For the category of functions, pairs of functions making commutative diagrams are the canonical morphisms $\alpha:f\rightarrow g$. For binary relations there is an alternative, to consider the relations as (bipartite) graphs with canonical morphisms that preserves the graph structure. $\require{AMScd}$ \begin{CD} X @>M_1>> X'\\ @VRV V @VV R\,'V\\ Y @>>M_2> Y' \end{CD} $(1)\quad$ $R\,'\circ M_1=M_2\circ R$

$(2)\quad$ $(x,x')\in M_1 \wedge (y,y')\in M_2 \Rightarrow [(x,y)\in R\Rightarrow (x',y')\in R\,']$

In general, $(1)$ do not imply $(2)$. Define $(x,y)\in S \Leftrightarrow x\leq y$: \begin{CD} \mathbb{N} @>S>> \mathbb{N}\\ @VSV V\# @VV SV\\ \mathbb{N} @>>S> \mathbb{N} \end{CD} The diagram is trivially commutative, but of course $x\leq x'\wedge y\leq y'\wedge x\leq y \nRightarrow x'\leq y'$.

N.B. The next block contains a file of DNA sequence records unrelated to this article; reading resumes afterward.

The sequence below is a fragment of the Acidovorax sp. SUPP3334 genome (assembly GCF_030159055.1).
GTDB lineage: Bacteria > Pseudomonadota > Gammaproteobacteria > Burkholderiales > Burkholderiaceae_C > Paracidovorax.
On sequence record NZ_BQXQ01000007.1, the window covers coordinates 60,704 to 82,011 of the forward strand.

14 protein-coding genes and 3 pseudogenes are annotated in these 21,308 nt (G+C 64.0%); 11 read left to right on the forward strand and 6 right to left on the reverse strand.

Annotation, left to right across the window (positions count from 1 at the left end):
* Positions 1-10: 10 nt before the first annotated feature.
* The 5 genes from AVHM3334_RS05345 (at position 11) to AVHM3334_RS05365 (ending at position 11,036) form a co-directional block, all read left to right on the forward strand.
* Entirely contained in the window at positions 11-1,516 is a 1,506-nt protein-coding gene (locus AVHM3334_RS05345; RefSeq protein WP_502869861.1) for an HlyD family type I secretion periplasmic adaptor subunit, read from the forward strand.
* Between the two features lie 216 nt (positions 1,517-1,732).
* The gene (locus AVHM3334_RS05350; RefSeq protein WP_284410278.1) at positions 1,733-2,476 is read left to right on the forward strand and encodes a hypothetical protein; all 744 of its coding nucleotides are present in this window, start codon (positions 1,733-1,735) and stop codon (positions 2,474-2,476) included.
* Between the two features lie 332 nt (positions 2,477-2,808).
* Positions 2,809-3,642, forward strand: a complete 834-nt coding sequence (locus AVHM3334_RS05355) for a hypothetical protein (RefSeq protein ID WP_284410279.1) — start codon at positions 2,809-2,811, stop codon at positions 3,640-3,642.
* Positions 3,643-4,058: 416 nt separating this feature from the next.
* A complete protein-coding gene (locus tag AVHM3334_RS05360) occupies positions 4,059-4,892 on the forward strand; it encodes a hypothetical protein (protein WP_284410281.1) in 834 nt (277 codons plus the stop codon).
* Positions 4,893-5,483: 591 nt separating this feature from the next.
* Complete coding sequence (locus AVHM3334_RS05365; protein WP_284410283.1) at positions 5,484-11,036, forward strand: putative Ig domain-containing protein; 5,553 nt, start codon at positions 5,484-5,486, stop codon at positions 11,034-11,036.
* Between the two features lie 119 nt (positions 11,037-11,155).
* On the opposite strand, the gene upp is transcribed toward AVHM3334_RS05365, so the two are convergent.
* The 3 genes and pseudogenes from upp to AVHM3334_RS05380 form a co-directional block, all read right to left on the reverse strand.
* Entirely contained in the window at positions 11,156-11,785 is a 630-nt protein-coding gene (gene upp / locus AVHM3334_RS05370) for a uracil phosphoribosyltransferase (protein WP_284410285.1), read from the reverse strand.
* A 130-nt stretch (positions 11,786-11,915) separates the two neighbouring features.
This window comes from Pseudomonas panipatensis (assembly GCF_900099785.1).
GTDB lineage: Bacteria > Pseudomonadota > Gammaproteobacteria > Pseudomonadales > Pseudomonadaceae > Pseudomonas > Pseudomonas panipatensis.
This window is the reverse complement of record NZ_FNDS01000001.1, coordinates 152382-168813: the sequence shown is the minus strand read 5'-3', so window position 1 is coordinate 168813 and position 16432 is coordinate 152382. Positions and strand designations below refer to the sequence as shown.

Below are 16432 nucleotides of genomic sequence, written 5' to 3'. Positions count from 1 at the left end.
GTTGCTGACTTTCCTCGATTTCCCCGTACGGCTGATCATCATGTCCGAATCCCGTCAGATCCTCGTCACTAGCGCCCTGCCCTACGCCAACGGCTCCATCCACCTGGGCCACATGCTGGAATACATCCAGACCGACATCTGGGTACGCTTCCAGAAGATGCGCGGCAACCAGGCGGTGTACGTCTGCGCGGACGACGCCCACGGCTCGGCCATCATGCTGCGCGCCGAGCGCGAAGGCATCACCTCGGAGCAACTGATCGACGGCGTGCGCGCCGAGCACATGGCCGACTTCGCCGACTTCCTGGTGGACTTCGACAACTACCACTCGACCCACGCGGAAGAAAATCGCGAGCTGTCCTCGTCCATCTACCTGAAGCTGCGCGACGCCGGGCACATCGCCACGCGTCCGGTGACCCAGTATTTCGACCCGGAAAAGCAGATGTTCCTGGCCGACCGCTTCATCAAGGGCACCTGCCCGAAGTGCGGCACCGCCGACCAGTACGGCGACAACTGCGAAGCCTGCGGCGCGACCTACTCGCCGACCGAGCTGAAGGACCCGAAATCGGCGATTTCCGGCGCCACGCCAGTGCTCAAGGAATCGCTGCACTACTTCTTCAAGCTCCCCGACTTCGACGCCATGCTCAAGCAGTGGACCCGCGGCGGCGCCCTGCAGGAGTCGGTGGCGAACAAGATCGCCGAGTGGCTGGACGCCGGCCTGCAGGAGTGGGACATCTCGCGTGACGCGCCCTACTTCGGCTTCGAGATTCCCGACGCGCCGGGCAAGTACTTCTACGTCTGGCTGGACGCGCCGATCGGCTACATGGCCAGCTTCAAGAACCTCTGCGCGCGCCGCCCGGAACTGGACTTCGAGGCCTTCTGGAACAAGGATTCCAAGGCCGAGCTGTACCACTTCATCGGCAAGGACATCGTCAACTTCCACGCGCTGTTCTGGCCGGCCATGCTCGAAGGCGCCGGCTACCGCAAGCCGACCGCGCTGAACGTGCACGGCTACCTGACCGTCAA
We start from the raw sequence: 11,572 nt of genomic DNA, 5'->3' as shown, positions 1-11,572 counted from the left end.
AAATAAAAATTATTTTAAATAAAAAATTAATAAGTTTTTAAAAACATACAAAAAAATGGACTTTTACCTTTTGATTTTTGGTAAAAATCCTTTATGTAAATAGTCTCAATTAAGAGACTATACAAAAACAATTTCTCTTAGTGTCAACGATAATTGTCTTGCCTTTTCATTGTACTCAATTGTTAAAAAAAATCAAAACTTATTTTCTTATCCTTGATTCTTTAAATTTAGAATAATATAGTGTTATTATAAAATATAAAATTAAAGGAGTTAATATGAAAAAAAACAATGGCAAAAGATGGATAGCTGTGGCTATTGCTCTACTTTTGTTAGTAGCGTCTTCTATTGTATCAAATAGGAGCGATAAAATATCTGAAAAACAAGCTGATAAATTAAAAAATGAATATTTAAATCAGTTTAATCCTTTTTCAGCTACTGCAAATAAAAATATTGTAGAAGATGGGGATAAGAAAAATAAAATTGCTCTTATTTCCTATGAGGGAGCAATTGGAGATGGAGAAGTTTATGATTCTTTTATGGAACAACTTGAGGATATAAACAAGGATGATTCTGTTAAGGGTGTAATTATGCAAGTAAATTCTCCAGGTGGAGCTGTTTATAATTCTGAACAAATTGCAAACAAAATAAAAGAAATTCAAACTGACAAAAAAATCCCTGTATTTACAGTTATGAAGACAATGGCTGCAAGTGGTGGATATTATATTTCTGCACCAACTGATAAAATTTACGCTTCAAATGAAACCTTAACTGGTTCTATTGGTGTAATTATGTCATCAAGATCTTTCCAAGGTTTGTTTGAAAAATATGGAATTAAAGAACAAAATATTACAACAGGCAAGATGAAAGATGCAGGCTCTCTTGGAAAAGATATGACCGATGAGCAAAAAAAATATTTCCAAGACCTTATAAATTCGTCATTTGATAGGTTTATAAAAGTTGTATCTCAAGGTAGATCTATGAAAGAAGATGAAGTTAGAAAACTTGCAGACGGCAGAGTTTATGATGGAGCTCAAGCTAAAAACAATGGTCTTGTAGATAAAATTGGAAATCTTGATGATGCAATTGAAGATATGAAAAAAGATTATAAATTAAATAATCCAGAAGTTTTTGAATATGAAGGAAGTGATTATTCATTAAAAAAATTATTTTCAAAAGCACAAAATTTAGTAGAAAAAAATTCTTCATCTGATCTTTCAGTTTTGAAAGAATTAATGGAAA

The condition $(2)$ is a generalization of $(1)$ and they are equivalent in case of functions.

Both $(1)$ and $(2)$ meets the conditions for morphisms, but which is the "most natural"?

Do $(1)$ imply $(2)$ for functions $M_1,M_2$?

The latter alternative gives a category of (simple) mathematical structures, with objects $F(X)\longrightarrow X$, for some functor $F$ on **Rel**, with some interesting properties that I have tried to indicate here and there.

I asked similar questions on Mathematics. And a related question also on Mathematics.